LIKE an oasis in the desert, the “400m to go” sign appeared in the distance, and my legs, aching with fatigue, propelled me towards the finish line of the 2014 Brighton Marathon.
Then, after five months of training, 11 physiotherapist appointments, dozens of High-5 energy gels and hundreds of miles, it was over.
I walked, nay, hobbled, towards the volunteers handing out medals, one of whom hung mine around my neck, and stumbled towards a grassy verge where I lay down on my back and stared at the clear white sky, consumed by 26.2 miles of sheer exhaustion.
About 30 seconds later, a worried paramedic appeared in my line of sight. Thinking, perhaps with good reason, that I had died and woken up in heaven, I was slightly taken aback, but managed to inform her that I was not about to have a heart attack.
Despite the pain, and a temporary inability to stand on my own two feet, it was undoubtedly one of the best days of my life. Hearing crowds of complete strangers shout your name is an experience I would recommend to everyone.
Not for the first time, but certainly one of few occasions on which I have been grateful for a miscalculation, the weather forecasters got it wrong, and the constant, heavy rain they predicted did not materialise. In fact, for the most part, it was rather pleasant.
While training for the marathon, I reached the heady heights of 21.3 miles, which I believed to be “roughly” the distance I would be running on Sunday April 6, and therefore more than enough preparation for the challenge ahead.
How wrong I was. Although I cannot recommend that those following a 12 or 16-week training plan go beyond my practice peak, it should be said that there is a world of difference between a slow, gentle, three-hour jog and an all-or-nothing marathon dash.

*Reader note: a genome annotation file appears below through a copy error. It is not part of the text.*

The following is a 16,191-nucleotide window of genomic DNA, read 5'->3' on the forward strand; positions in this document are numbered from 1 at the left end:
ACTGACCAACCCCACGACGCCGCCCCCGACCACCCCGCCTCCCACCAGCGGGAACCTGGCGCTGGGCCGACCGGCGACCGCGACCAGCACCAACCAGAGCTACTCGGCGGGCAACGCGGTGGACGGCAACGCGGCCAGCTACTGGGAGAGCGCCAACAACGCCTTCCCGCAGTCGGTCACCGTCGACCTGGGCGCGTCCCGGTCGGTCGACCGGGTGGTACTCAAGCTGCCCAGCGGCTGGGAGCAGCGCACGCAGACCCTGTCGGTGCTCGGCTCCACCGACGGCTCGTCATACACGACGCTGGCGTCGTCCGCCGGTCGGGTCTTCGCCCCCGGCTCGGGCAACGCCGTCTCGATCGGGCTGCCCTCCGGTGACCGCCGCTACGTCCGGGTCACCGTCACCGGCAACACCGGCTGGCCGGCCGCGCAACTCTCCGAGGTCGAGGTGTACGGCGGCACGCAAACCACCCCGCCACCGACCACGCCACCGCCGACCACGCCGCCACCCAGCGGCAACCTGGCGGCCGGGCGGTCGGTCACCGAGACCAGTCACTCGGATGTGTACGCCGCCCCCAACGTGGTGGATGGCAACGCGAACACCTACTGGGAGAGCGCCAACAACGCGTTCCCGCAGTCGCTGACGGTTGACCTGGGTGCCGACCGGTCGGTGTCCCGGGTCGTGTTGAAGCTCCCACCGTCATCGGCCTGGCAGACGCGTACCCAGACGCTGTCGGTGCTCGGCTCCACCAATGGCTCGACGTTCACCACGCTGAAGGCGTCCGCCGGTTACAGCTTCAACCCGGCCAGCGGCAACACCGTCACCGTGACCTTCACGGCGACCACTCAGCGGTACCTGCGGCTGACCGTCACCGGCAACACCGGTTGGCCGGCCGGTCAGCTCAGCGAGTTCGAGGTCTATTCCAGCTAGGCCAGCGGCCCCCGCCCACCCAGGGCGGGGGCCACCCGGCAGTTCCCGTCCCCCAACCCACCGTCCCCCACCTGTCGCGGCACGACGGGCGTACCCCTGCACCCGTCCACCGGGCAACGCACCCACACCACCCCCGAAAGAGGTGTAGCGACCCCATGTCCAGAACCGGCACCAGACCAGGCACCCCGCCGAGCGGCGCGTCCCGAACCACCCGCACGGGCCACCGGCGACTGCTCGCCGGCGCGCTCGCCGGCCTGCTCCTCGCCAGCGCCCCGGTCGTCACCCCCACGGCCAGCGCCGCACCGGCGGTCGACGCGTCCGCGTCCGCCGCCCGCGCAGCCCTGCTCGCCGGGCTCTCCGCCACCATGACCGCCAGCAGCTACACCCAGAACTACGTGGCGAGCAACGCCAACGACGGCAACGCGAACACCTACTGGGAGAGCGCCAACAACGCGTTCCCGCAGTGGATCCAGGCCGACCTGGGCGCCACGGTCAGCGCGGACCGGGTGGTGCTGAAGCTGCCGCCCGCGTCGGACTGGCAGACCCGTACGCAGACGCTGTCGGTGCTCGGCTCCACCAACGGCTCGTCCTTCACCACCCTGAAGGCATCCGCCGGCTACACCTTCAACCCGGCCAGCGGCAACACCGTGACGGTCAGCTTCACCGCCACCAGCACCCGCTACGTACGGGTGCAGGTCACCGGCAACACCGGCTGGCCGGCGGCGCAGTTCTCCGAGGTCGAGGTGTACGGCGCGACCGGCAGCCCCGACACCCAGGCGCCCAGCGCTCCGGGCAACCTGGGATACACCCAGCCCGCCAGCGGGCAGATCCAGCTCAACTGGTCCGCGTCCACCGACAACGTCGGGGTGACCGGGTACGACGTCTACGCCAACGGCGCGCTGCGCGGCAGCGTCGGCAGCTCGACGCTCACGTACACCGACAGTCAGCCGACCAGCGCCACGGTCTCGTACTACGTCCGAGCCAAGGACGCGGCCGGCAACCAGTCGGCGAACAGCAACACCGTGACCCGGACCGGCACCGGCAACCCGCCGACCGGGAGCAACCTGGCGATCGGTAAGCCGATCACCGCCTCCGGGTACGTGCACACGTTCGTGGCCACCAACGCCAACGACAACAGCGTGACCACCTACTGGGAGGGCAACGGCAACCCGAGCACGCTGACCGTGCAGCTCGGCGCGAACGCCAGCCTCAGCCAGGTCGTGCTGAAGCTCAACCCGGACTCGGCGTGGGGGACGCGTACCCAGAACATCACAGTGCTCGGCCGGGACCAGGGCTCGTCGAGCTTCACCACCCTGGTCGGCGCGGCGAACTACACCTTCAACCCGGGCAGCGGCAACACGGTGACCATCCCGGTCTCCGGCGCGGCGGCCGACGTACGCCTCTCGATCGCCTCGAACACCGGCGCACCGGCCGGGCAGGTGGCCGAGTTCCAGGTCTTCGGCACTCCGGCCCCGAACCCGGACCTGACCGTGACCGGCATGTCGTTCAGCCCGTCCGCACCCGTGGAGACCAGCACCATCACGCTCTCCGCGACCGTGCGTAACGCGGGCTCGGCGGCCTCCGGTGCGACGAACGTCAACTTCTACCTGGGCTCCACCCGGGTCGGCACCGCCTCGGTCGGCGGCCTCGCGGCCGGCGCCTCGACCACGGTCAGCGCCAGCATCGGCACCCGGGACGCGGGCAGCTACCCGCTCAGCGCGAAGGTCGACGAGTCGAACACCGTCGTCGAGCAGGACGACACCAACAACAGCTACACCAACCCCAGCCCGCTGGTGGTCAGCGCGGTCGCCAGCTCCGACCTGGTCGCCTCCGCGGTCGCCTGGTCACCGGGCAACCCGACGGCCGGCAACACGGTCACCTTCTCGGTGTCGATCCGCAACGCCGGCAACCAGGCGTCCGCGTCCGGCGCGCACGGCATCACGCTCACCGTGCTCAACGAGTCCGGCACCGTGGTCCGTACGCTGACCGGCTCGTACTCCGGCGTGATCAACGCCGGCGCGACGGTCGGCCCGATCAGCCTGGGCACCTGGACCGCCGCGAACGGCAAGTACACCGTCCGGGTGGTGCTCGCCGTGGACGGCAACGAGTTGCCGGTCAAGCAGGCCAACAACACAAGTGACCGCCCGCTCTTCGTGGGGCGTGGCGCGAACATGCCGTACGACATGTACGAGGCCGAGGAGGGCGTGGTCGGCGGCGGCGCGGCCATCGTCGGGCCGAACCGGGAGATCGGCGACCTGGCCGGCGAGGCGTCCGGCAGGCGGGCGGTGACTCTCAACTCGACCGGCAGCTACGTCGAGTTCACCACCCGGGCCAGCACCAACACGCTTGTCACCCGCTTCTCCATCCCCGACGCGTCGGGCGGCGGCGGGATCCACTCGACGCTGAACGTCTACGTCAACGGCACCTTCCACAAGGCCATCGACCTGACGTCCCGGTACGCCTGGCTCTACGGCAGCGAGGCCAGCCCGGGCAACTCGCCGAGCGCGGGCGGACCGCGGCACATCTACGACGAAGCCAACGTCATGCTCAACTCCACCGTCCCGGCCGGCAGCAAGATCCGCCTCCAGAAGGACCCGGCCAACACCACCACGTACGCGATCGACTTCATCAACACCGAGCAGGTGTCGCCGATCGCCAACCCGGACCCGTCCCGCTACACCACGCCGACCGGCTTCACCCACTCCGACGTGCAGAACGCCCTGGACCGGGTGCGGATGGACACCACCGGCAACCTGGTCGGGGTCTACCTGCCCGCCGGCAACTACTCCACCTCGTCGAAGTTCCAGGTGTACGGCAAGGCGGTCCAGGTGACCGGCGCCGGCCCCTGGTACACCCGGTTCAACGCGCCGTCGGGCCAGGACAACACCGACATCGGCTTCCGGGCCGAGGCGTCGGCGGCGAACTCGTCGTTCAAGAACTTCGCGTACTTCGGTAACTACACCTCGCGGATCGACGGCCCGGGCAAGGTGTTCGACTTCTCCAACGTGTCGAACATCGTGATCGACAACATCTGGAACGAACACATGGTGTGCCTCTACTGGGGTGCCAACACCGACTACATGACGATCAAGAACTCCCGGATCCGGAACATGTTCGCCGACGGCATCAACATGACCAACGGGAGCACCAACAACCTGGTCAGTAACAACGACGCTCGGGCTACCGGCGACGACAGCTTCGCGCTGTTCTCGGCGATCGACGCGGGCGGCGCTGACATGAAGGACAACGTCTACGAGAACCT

After Paula Radcliffe, who deserves far more credit than she is given for her incredible marathon personal best of 2:15:25, had set 9,000 runners loose just outside Preston Park, I tried not to lose myself in the excitement of the first mile and stay focused.
Besides my burning resentment at being overtaken by a man in a giant banana costume, I am still smiling in the knowledge that thousands of runners have raised money for hundreds of amazing charities
Recording a languid 9:00 for the first mile, largely due to the enormous congestion ahead, I settled into what I thought was a modest pace and eventually joined the never-ending road to Ovingdean, whereupon we turned round and came back.
Edging very slowly towards my desired per-mile pace of 7:59, I reached the halfway point feeling, as GoldenEye computer geek Boris Grishenko famously declared before he was quite comprehensively killed: “Invincible!”
Then it happened. My bloody knees, as they must always be referred to from now on, decided they didn’t fancy running 26.2 miles after all, and started causing trouble just after I had been cheered and buoyed by my wonderful girlfriend and amazing family.
I knew at this point that the rest of the marathon would be taking place as much in my head as my legs. As I finally returned to the point where my supporters stood, at the 18-mile mark, I gestured towards my right knee to tell them my race was ruined.
However, for all my pessimism, I was never going to give up. As I mentioned when slightly drunk back in January, I would cross that damned finishing line even if both my legs were broken.